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NEWS | May 28, 2024

New York’s 109th Airlift Wing Begins 2024 Greenland Missions

By Tech. Sgt. Madison Scaringe, 109th Air Wing

STRATTON AIR NATIONAL GUARD BASE, N.Y. - Four LC-130 “Skibirds” and about 75 Airmen from the New York Air National Guard’s 109th Airlift Wing began the annual Greenland season supporting the National Science Foundation.

The 109th flies the largest ski-equipped aircraft in the world, capable of landing on snow and ice. The wing conducts resupply missions for American scientific research in Antarctica when it is winter in New York and in Greenland during the summer months.

In 2023, the wing’s Airmen carried 2.4 million pounds of cargo and 86,000 gallons of fuel and delivered 1,300 passengers to science stations in Greenland. They flew a total of 721 hours.

The aircraft and Airmen are currently in the second of six rotations of 75 to 100 Airmen and four aircraft scheduled throughout the summer support season.

The Airmen fly from Stratton Air National Guard Base in Scotia, near Schenectady, New York, to Kangerlussuaq International Airport in Greenland, which serves as their operating base.

This year, the main focus is training Airmen from the 109th and supporting construction at Summit Station.

Summit Station is operated by the National Science Foundation and is the only high altitude, high latitude, inland, year‐round observing station in the Arctic.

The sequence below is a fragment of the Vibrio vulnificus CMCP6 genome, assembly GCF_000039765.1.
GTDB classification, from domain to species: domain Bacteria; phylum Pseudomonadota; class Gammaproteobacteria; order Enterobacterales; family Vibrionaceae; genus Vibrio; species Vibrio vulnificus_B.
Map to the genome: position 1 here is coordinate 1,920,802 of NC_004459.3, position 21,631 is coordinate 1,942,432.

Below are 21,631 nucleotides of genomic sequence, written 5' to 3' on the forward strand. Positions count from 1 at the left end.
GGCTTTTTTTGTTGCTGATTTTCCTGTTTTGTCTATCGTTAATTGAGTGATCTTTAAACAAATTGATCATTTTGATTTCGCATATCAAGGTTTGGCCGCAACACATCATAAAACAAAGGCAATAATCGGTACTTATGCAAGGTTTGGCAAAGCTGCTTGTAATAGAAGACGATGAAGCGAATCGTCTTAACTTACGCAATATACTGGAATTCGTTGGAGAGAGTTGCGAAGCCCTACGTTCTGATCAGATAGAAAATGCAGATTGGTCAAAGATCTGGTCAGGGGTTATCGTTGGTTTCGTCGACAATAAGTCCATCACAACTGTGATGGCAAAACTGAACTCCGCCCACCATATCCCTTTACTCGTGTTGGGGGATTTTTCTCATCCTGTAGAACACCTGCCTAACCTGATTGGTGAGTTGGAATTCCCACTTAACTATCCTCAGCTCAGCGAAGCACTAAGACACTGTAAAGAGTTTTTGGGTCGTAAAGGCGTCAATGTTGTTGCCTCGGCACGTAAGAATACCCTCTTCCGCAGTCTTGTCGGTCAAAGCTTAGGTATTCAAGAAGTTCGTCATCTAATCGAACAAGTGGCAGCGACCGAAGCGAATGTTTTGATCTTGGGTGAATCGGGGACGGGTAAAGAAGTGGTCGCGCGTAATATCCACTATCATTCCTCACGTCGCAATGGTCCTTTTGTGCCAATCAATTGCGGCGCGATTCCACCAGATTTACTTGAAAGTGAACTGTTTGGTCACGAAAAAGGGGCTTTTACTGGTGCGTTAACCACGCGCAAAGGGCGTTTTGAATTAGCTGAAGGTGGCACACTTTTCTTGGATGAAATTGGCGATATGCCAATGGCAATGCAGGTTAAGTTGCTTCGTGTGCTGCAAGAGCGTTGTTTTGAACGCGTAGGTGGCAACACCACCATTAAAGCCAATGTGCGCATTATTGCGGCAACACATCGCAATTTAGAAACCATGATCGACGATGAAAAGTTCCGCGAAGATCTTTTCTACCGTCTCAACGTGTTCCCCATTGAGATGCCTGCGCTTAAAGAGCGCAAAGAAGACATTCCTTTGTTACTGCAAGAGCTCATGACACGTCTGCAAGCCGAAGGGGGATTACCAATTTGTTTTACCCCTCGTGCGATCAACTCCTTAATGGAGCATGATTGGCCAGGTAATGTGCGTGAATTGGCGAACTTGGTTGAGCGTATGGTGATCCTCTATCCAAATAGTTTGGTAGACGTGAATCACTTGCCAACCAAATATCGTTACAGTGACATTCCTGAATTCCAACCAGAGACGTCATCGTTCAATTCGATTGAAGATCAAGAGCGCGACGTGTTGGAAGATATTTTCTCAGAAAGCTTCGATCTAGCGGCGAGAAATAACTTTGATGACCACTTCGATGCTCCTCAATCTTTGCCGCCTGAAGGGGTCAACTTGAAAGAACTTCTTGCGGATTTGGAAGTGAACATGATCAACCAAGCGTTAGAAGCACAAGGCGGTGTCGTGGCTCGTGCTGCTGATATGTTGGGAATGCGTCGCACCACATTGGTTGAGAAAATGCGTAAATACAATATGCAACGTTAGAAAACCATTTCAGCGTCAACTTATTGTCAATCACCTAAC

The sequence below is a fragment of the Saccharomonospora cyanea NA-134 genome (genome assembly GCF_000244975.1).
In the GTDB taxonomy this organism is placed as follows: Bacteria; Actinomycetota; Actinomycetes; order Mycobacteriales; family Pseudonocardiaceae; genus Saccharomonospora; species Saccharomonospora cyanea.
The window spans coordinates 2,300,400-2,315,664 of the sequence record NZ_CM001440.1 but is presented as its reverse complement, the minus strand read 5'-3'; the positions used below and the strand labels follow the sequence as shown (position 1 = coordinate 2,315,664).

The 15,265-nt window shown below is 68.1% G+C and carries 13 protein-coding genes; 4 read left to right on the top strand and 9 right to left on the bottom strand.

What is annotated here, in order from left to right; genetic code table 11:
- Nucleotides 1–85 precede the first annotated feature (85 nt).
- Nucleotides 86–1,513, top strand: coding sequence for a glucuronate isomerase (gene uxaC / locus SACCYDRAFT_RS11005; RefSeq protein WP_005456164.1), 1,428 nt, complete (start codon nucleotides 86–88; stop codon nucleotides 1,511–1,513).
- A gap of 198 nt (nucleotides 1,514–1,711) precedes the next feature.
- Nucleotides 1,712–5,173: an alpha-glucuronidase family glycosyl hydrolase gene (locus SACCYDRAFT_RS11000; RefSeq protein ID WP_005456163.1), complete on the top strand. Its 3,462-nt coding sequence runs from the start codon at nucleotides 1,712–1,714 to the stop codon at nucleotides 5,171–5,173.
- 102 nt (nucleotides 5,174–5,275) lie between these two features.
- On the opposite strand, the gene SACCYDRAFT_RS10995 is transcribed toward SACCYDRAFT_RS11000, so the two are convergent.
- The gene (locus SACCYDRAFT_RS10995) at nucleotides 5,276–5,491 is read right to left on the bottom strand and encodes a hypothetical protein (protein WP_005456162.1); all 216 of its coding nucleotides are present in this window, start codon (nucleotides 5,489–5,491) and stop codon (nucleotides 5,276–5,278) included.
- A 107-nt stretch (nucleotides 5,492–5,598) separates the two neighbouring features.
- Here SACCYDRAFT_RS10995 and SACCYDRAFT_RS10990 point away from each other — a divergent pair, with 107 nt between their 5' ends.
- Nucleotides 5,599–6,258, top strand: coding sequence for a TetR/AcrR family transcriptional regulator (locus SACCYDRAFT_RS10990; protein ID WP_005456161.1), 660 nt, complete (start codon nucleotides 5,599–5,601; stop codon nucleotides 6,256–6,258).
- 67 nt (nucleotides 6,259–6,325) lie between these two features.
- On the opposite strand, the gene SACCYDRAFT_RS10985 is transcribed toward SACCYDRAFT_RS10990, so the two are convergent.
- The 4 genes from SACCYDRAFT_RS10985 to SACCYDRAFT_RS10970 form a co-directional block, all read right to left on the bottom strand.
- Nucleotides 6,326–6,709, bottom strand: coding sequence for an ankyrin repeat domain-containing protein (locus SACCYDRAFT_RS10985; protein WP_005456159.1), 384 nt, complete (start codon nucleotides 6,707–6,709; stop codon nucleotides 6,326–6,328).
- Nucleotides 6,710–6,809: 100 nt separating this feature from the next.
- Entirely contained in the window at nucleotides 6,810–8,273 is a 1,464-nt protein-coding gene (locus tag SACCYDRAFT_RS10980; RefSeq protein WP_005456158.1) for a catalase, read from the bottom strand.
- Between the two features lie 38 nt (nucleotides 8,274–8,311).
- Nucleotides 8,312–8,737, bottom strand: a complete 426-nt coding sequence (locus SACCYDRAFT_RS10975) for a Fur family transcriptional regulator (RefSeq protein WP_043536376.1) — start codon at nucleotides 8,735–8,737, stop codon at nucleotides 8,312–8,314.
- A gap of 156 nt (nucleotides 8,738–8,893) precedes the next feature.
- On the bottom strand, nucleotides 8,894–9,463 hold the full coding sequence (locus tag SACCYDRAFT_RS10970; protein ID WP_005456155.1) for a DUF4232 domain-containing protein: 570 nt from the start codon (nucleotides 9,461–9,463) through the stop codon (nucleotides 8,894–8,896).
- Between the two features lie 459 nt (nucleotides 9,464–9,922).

“The Greenland season is a critical opportunity for us to support the National Science Foundation’s efforts, particularly with the rebuilding of Summit Station,” said Col. Robert Donaldson, commander of the 109th Airlift Wing.

“Our Greenland deployments, which take us to some of the most austere polar environments on Earth, also demonstrate the wing’s power projection capabilities with the LC-130 and our remarkable Airmen making it happen,” he said.

According to the National Science Foundation, Summit Station is important for monitoring the atmosphere and conducting astronomy and astrophysical science.

It is located at the apex of the Greenland ice sheet and is staffed in the winter by a team of five people.

The foundation has decided to rebuild the 30-year-old station so it can be elevated above snow drifts on platforms that are easy to lift and level.

According to the foundation, the new Summit Station will be energy efficient and incorporate renewable energy and autonomous systems where possible.

“The LC-130 is the only aircraft capable of carrying such a substantial amount of cargo to these remote camps, thanks to its unique ski-equipped design. This capability is crucial for the rebuilding of Summit Station,” Donaldson said.

“Our mission-ready Airmen are incredibly skilled and dedicated to navigating the challenging Arctic conditions to ensure mission success. Their expertise, commitment, and rock-solid warrior ethos are what make these complex operations possible,” he said.

The 109th will also conduct Arctic survival training at Raven Camp. All members of the 109th who deploy to Antarctica and Greenland must attend this training.



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